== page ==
Stay calm
Above all stay calm Mummys and Daddy’s, we all know it can be hard work and frustrating running around children and trying to get them to follow what we need to do at Gurdwara. If it gets all too much, take a second and grab some water and of course start again.

Of course regular visits will result in kids learning gurdwara etiquette quickly but don’t worry all parents go through it and all children get there eventually!

I hope you enjoyed my post and found my tips helpful. If you have any more tips to help all the Mummys and Daddy’s out there, please do share them below.

Disclaimer: Prashaad is the BEST!

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Lohri; Celebrating our very own Indian Robin Hood. Part 1

Lohri; Celebrating our very own Indian Robin Hood. Part 1

Lohri has been celebrated for thousands of years, however no one really knows when it started although there are many stories.

Astrologically, this is the time when the sun transits the zodiac sign Capricorn and moves towards the North meaning the chill of winter wades off making the earth warmer. In other words it’s the end of winter and beginning of spring.

For thousands of years India has been symbolically celebrating this by lighting bonfires and gathering around singing, dancing and of course there’s food! Yum!
Furthermore the fire represented life and death just like water which symbolises transformation and regeneration, of crops and also newborns that survived their first winter. It also symbolises the sun or the Suns Rays, which stimulate growth of cornfields and wellbeing of man and animals. The sun also supplied light and heat and was seen as an image of energy and spiritual strength. This is why the Lohri fire was sanctified and venerated like a deity by offering peanuts, popcorn, sweets made of til-chirva, gajak, revri to appease the sun god.  

Hindus all over India celebrate Lohri in different variations and have different names for it.
Nowadays It’s not just Hindus, Punjabi Sikhs also celebrate Lohri and have done for many years.

One of the popular legends that you will hear is of Dulla Bhatti. During the Reign of Mughal King Akbar, Dulla Bhati was born in to a Muslim family who lived near Faisalbaad in Punjab which now comes under Pakistan. 

Following the foot steps of his father and grandfather Dulla Bhatti became known as a rebellion against King Akbars reign and famously robbed from the riches and distributed the goods to the poor. He also helped children and rescued girls from prostitution and helped them get married. Eventually he was deceitfully captured by King Akbars Army and hanged to death. Dulla Bhatti became a legend for these reasons and that’s why people of Punjab remember him on Lohri.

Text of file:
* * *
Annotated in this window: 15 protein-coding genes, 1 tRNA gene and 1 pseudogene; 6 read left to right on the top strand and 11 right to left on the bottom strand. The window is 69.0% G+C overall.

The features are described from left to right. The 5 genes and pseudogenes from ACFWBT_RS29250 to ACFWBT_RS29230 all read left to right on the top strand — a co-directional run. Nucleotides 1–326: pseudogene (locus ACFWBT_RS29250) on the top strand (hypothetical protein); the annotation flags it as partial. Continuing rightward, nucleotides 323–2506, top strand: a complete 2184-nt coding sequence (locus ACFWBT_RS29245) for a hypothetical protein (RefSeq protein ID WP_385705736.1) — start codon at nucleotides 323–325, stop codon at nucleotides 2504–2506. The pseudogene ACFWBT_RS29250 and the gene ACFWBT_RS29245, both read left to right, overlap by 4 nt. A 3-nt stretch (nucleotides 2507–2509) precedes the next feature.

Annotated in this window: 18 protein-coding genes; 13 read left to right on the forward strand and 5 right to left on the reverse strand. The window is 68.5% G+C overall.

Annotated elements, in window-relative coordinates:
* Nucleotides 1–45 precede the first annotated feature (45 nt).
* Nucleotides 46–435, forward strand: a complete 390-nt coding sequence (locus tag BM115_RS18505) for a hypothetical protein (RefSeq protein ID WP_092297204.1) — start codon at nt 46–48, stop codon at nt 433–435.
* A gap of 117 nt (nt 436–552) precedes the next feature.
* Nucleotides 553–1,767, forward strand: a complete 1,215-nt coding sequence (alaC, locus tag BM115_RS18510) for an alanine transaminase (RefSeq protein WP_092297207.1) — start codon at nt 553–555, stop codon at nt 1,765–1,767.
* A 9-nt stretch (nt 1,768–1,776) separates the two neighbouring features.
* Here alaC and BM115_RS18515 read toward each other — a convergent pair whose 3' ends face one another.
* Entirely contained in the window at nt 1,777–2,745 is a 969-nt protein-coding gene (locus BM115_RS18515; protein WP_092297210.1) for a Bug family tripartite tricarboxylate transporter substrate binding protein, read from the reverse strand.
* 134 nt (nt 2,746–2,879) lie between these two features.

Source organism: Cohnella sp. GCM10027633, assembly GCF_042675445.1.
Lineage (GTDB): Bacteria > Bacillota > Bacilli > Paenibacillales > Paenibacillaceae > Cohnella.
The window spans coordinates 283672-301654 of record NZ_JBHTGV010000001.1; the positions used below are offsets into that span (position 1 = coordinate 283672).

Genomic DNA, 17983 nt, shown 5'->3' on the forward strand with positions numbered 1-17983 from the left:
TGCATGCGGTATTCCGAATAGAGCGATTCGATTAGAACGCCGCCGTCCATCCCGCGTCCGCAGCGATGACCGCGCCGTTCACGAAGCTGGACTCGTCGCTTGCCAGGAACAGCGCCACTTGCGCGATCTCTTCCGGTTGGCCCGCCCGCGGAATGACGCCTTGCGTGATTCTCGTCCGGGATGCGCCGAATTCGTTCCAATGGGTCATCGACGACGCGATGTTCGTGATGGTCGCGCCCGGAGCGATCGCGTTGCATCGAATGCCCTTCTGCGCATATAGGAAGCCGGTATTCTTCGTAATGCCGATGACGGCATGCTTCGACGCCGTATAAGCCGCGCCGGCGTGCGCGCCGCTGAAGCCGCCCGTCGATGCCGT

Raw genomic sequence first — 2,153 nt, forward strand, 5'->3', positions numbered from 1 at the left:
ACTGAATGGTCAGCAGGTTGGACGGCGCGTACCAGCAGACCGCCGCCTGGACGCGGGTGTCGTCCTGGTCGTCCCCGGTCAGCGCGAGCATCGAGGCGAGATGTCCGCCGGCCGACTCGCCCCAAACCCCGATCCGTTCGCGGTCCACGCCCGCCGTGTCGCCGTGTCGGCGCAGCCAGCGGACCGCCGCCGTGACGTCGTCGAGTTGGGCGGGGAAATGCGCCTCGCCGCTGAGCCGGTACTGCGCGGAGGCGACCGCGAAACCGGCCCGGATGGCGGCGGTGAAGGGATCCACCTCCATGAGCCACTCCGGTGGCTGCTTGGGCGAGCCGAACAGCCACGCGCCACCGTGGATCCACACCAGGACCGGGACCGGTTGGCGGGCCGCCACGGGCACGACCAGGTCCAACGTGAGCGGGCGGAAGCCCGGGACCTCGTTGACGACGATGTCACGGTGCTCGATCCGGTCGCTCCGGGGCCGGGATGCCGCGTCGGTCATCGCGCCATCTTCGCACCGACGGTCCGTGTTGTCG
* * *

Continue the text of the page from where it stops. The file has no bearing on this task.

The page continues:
Lohri is celebrated all over the world by Indians now, when there is a newly married couple or newborn (in many communities emphasised by the birth of a baby boy, but that’s a discussion of its own) and the rituals can vary by family but are generally similar. This year my family are celebrating Lohri as we have a new baby girl (my daughter) and my nephew who was born a few weeks earlier. There are also other relatives celebrating on the birth of their babies too. These celebrations don’t all happen on the same day nor necessarily on Lohri day it self, simply because it’s impractical to be everywhere at once.

How does Lohri get celebrated?

Typically, a bonfire is lit in the evening at the home of the person celebrating or in a large open area. People get together throw peanuts, popcorn, sweets made of til-chirva, gajak and revri to the fire, whilst newly weds and new borns are walked around the fire and appear to be praying towards the fire.This is then followed by a traditional meal of Saag (cooked spinach) and Makki di roti (corn flour roti) accompanied by white radishes, whole green chillis, rice pudding and plenty of Indian sweets.Families also sing songs whilst around the fire and dance to express their joy and happiness.

What does this have to do with Sikhi?

Simple answer, nothing!

Religiously there is absolutely no significance of celebrating Lohri. I mean our Guru Ji’s made it easy for us to live with out meaningless rituals and materialism such as, walking around and praying to fire, but Punjabis just can’t help it, we love having a reason to celebrate, dance, sing and in some not all cases be merry. Even if we don’t really know why we do it or if we do know, we do it anyway, because we are being told to and that’s better than arguing or upsetting our elders, right? Don’t get me wrong some people actually do want to celebrate Lohri and that’s fine but letting go of our egos for Sikhi, I guess seems harder than ever. Or is it?

How do you balance this in a family of religious and non religious people?